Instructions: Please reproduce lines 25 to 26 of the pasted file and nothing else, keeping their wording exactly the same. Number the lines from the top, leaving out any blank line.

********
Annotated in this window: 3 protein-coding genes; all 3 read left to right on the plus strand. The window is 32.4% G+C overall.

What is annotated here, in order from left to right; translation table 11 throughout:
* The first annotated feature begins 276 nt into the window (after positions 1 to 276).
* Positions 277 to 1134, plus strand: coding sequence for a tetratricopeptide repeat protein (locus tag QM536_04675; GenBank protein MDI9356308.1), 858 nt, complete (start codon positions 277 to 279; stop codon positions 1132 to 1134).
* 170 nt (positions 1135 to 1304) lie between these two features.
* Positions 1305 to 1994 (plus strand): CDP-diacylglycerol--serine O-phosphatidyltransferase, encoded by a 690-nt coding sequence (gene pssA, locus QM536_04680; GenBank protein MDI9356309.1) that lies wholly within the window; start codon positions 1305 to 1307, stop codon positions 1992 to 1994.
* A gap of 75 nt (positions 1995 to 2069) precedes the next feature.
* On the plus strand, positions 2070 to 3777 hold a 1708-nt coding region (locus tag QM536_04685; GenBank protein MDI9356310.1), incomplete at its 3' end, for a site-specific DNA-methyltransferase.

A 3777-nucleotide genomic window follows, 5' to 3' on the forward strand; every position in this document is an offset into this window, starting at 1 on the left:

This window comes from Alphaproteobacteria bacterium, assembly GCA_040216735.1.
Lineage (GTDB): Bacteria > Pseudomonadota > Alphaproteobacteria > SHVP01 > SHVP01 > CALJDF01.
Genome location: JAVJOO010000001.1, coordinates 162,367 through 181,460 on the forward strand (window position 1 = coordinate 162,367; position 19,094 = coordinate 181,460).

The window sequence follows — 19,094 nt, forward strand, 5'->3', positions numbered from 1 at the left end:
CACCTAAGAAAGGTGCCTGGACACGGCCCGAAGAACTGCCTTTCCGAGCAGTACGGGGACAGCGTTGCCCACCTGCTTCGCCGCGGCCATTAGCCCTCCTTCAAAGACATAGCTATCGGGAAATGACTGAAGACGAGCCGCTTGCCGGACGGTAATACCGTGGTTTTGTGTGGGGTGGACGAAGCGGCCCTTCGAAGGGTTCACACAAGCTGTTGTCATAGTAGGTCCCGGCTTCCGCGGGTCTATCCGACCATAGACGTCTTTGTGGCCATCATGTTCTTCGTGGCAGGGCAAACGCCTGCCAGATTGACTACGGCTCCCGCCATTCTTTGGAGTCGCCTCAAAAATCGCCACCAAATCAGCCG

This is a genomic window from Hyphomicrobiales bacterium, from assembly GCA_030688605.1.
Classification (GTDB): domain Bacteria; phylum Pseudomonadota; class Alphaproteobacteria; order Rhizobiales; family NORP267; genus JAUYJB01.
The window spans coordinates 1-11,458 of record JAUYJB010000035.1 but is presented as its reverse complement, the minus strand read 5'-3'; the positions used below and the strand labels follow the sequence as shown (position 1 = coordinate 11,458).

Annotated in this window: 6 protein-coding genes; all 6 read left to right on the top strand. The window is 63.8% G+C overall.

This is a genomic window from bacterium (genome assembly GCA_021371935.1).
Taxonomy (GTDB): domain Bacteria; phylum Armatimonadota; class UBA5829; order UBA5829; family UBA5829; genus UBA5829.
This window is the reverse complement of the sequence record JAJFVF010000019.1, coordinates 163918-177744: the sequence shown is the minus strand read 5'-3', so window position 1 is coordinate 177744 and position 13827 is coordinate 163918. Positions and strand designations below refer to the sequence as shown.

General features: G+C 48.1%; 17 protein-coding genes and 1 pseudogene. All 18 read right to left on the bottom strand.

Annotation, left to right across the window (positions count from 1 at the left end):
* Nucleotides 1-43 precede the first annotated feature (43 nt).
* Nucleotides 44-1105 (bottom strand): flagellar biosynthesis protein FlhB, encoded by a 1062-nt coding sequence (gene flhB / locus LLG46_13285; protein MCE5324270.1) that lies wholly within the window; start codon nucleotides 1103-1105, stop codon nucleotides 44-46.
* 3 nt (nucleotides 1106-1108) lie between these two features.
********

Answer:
* Nucleotides 44-1105 (bottom strand): flagellar biosynthesis protein FlhB, encoded by a 1062-nt coding sequence (gene flhB / locus LLG46_13285; protein MCE5324270.1) that lies wholly within the window; start codon nucleotides 1103-1105, stop codon nucleotides 44-46.
* 3 nt (nucleotides 1106-1108) lie between these two features.